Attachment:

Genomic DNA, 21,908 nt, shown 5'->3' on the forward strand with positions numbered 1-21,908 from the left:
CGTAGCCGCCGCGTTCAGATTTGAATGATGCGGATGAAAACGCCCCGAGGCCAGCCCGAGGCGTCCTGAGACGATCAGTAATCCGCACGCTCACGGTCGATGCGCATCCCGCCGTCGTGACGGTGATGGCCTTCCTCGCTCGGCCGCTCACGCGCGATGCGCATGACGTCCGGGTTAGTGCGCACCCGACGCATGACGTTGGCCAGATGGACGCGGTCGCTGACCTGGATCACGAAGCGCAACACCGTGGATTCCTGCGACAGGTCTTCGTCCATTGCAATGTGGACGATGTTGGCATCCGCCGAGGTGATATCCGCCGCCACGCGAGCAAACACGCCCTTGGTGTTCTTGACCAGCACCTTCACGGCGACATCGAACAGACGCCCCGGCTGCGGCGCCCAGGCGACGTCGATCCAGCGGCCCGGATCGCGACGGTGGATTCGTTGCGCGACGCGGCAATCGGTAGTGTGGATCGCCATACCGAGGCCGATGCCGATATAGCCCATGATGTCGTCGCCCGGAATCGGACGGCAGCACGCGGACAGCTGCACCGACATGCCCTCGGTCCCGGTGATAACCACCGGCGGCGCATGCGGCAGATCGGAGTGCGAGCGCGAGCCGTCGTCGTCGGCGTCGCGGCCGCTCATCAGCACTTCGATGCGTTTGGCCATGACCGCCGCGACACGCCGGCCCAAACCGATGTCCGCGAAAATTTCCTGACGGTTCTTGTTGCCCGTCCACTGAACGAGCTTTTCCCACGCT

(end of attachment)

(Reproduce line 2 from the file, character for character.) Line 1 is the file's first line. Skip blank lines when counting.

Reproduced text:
CGTAGCCGCCGCGTTCAGATTTGAATGATGCGGATGAAAACGCCCCGAGGCCAGCCCGAGGCGTCCTGAGACGATCAGTAATCCGCACGCTCACGGTCGATGCGCATCCCGCCGTCGTGACGGTGATGGCCTTCCTCGCTCGGCCGCTCACGCGCGATGCGCATGACGTCCGGGTTAGTGCGCACCCGACGCATGACGTTGGCCAGATGGACGCGGTCGCTGACCTGGATCACGAAGCGCAACACCGTGGATTCCTGCGACAGGTCTTCGTCCATTGCAATGTGGACGATGTTGGCATCCGCCGAGGTGATATCCGCCGCCACGCGAGCAAACACGCCCTTGGTGTTCTTGACCAGCACCTTCACGGCGACATCGAACAGACGCCCCGGCTGCGGCGCCCAGGCGACGTCGATCCAGCGGCCCGGATCGCGACGGTGGATTCGTTGCGCGACGCGGCAATCGGTAGTGTGGATCGCCATACCGAGGCCGATGCCGATATAGCCCATGATGTCGTCGCCCGGAATCGGACGGCAGCACGCGGACAGCTGCACCGACATGCCCTCGGTCCCGGTGATAACCACCGGCGGCGCATGCGGCAGATCGGAGTGCGAGCGCGAGCCGTCGTCGTCGGCGTCGCGGCCGCTCATCAGCACTTCGATGCGTTTGGCCATGACCGCCGCGACACGCCGGCCCAAACCGATGTCCGCGAAAATTTCCTGACGGTTCTTGTTGCCCGTCCACTGAACGAGCTTTTCCCACGCT